Subject: Re: RFC: migration to a fully dynamically linked system
To: Luke Mewburn <email@example.com>
From: Noriyuki Soda <firstname.lastname@example.org>
Date: 12/22/2001 04:47:06
>>>>> On Fri, 21 Dec 2001 12:19:58 +1100,
Luke Mewburn <email@example.com> said:
> A long-standing problem in NetBSD is the inability to call dlopen()
> from statically linked binaries (or even attempt to link in dlopen()
> with -static in some cases).
Your proposal is somewhat ambiguous for me.
Do you intend to make static binaries unsupported?
Or do you intend to leave static binaries as an option?
I support you to make /bin and /sbin dynamic, but I really want to
leave statically linked system as an option.
(Note that there are NetBSD ports that don't have dynamic libraries,
I don't have problem with that statically linked binaries don't have
full features. (Actually, this is already true. Statically linked
binaries cannot use multibyte locales.)
But I want that statically linked binaries are usable.
For example, I will not have problem, even if statically linked
binaries cannot use LDAP as name service. But If statically linked
binaries cannot use /etc/hosts or DNS as name service, it cause
trouble to me.
> I expect that the locale stuff would eventually be used by most programs
> in /bin and /sbin.
/bin/*sh programs need locale modules. But probably other programs in
/bin and /sbin don't, because others only need LC_MESSAGES.
So, providing both statically and dynamically linked shell (at least
for /bin/sh) may be an option. And this is what most UNIX-like systems
> 2. Fix dlopen() for static binaries
> There's issues such as dlopen()ing a library which depends
> upon parts of a dynamic libc (e.g, stdio) which have global
> state, and this will cause problems interacting with the static
> parts of the program which are using the compiled in libc with
> its own version of that global state.
I don't think this is fair claim.
Because if we leave any static library as an option, the global state
problem still remains on any static libraries which have global state.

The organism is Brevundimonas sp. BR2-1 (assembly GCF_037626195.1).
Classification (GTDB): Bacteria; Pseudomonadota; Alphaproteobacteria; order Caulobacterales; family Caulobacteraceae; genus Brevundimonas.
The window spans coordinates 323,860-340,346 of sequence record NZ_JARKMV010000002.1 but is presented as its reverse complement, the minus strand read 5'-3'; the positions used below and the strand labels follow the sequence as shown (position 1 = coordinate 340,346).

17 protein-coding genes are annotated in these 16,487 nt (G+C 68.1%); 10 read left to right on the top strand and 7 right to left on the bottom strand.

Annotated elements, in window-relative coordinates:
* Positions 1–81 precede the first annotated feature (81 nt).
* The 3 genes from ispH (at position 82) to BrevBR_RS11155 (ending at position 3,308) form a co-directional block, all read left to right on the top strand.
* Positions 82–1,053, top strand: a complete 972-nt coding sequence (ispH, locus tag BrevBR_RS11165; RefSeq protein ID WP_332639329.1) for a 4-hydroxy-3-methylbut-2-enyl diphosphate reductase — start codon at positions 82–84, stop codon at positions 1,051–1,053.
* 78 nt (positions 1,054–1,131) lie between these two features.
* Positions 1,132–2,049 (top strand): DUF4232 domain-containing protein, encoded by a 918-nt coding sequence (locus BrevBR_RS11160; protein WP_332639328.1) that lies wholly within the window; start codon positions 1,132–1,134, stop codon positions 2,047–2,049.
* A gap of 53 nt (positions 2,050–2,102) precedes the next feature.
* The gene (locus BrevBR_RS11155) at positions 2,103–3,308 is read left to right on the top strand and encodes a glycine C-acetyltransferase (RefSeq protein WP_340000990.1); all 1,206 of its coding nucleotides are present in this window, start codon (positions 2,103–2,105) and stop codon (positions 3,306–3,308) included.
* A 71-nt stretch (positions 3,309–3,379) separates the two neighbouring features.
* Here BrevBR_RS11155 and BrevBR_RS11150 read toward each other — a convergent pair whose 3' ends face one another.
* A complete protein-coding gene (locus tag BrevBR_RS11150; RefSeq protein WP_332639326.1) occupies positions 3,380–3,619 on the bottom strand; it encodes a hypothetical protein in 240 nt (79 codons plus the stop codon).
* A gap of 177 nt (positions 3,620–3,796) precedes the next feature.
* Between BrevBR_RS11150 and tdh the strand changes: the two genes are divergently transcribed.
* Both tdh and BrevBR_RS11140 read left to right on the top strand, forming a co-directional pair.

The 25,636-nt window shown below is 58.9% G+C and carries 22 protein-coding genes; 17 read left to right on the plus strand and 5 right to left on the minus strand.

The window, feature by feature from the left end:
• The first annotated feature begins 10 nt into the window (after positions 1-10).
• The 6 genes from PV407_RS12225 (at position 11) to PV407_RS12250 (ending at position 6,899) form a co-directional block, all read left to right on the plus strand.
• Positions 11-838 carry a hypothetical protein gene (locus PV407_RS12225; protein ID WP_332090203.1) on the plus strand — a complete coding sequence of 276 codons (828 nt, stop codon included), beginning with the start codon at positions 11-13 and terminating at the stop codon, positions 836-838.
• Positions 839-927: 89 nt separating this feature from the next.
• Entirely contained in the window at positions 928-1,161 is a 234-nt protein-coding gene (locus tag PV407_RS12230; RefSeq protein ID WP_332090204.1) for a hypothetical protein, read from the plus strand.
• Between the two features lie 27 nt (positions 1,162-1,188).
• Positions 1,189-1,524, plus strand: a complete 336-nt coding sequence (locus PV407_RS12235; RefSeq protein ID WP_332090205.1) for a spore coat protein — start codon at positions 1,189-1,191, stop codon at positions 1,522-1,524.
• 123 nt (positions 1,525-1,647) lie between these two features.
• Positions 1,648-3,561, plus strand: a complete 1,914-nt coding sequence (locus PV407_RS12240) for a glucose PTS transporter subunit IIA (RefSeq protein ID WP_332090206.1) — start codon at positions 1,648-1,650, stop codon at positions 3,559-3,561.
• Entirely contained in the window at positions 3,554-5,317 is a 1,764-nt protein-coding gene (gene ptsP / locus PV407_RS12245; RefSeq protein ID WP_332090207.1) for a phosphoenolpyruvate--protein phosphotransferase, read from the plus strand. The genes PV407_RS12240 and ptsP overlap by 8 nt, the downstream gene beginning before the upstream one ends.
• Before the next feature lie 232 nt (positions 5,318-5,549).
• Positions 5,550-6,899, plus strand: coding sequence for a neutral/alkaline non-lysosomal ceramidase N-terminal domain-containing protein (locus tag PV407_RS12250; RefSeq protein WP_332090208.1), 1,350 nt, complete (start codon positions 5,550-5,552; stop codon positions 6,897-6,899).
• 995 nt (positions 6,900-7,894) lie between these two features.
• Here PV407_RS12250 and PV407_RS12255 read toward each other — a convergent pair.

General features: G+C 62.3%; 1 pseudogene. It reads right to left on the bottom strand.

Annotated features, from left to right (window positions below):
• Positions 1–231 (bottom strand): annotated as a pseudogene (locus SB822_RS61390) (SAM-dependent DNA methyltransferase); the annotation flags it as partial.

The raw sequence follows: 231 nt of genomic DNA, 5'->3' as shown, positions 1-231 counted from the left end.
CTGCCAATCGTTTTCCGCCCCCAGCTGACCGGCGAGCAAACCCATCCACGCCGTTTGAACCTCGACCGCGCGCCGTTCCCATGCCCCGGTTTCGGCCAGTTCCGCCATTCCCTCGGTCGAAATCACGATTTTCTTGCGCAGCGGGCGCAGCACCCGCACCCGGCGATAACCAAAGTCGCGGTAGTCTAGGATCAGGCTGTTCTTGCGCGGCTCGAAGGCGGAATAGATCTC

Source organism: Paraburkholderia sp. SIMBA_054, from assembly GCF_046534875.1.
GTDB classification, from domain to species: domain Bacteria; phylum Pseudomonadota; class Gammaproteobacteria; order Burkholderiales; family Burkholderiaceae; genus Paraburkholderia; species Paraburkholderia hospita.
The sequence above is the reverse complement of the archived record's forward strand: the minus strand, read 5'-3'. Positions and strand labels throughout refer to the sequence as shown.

And apparently we can't/shouldn't disallow that a user creates his own
So, I think we should drop this point from Cons of 2.
> 3. Dynamically link everything against /lib
You seem to have some misunderstandings here.
> This appears similar to what other systems provide:
> - Redhat 6.2 (and other Linux systems?) has /lib
> populated with the .so files that are used by /bin
> and /sbin (and /usr/lib contains .so files which
> are installed in /usr/pkg/lib on NetBSD.)
Redhat and other Linux distributions only have some limited libraries
in /lib. And many libraries are still linked against /usr/lib, not /lib.
If you try "ldd /usr/bin/* | grep /usr/lib", you can find many
binaries still refering /usr/lib.
> - Solaris 2.6 has /bin -> /usr/bin, /lib -> /usr/lib.
> /sbin contains some static programs, some dynamic
> programs linked against /etc/lib, and some dynamic
> programs linked against /usr/lib.
i.e. Solaris is not an example of 3.
3 requires that root filesystem is large enough.
But as far as we still support that root and /usr filesystems are
separated, I think we should pay attention to keep root filesystem
In other words, I prefer the following 4.
For me, 3 is too aggressive at least for now.
Note that even linux pays attention to keep root filesystem small.
> 4. Dynamically link /bin and /sbin against /lib, rest against /usr/lib
> Similar to 3. above, except that only the .so libraries that
> are needed by /bin and /sbin programs are installed into /lib,
> and the rest of *.so remains in /usr/lib
> - "system" shared libraries are spread between
> /lib and /usr/lib; possible user confusion
As I said above. Linux is a system that "system" shared libraries are
spread between /lib and /usr/lib. Have you heard any complaint from
Linux users about this? At least I haven't.